A new gene-editing system allows researchers to rewrite lengthy stretches of DNA in zebrafish and identify the mutant fish with ease.
A drug that mimics estrogen eases hyperactivity in zebrafish lacking the autism-linked gene CNTNAP2. The results highlight the potential of the tiny fish for screening autism treatments.
A new technique gives researchers a window into the constellation of neurons that fire as zebrafish larvae swim in a dish.
Mutations in a section of chromosome 16 that is linked to autism have an unexpected effect: They alter the miniscule hairs, or cilia, that adorn the surface of all cells. The findings suggest that problems with these cilia may contribute to autism.
There is some evidence that neural habituation — the process by which neurons get used to sensory stimuli — goes awry in autism. Mutant fish may help us understand the sensory sensitivities that often accompany the disorder, says Alan Packer.
Missing a swath of chromosome 16 with strong ties to autism disrupts proteins crucial for early brain development. The findings open the door to targeted interventions.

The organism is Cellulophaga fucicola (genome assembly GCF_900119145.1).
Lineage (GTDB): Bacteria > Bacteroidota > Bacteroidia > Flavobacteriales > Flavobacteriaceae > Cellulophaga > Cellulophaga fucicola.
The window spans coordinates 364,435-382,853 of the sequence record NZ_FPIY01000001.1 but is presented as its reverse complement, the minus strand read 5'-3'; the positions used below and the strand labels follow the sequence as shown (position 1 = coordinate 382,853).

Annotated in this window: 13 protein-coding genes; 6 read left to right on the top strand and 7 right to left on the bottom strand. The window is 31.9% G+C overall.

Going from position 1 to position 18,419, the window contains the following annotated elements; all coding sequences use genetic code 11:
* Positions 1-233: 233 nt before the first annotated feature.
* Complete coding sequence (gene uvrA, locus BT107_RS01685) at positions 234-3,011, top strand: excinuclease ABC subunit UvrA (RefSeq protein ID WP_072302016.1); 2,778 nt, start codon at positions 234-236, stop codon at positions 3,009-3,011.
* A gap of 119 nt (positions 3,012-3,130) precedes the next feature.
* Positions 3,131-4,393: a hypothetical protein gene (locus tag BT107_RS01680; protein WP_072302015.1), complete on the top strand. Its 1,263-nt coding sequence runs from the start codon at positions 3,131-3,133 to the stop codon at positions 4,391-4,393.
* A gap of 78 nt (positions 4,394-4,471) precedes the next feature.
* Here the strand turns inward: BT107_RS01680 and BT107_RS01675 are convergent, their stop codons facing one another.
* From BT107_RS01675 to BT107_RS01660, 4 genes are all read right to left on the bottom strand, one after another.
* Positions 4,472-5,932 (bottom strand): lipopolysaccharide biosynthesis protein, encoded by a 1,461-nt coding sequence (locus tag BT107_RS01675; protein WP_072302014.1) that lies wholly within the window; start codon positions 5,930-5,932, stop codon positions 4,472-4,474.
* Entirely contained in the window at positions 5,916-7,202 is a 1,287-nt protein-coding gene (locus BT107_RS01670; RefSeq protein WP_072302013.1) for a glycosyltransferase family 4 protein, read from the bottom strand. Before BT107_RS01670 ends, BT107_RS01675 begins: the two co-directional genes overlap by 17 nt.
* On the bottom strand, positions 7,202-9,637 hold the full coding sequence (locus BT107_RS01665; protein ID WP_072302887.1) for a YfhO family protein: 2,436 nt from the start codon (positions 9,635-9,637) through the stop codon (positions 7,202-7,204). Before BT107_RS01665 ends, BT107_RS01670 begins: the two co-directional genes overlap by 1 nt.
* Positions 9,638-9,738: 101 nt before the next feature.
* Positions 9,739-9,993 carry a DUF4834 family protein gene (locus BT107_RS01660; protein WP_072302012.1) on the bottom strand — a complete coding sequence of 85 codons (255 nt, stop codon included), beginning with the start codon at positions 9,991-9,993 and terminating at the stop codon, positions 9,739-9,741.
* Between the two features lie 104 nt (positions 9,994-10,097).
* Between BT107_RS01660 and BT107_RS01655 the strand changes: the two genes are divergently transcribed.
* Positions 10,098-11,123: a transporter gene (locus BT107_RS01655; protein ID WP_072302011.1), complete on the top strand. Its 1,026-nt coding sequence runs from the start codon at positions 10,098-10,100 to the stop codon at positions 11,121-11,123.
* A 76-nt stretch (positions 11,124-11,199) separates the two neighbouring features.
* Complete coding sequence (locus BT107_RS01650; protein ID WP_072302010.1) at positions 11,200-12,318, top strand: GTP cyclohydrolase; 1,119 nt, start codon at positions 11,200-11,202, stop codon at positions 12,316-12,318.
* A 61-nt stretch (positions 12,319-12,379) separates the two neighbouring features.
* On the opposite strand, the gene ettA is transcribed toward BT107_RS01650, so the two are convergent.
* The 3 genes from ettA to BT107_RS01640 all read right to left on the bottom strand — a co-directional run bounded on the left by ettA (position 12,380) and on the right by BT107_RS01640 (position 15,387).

Looking in families with a history of severe autism among women, researchers have unearthed 18 new candidate genes for the disorder. One of these genes, delta-catenin, plays a critical role in brain development, researchers reported yesterday in Nature.
Scientists peel back the layers of genetic complexity in autism, starting with the master regulator CHD8.
After eight years of prominence as an autism risk gene, a new analysis significantly brings down CNTNAP2’s importance in the disorder: According to the study, rare mutations in a single copy of the gene are unlikely to cause autism.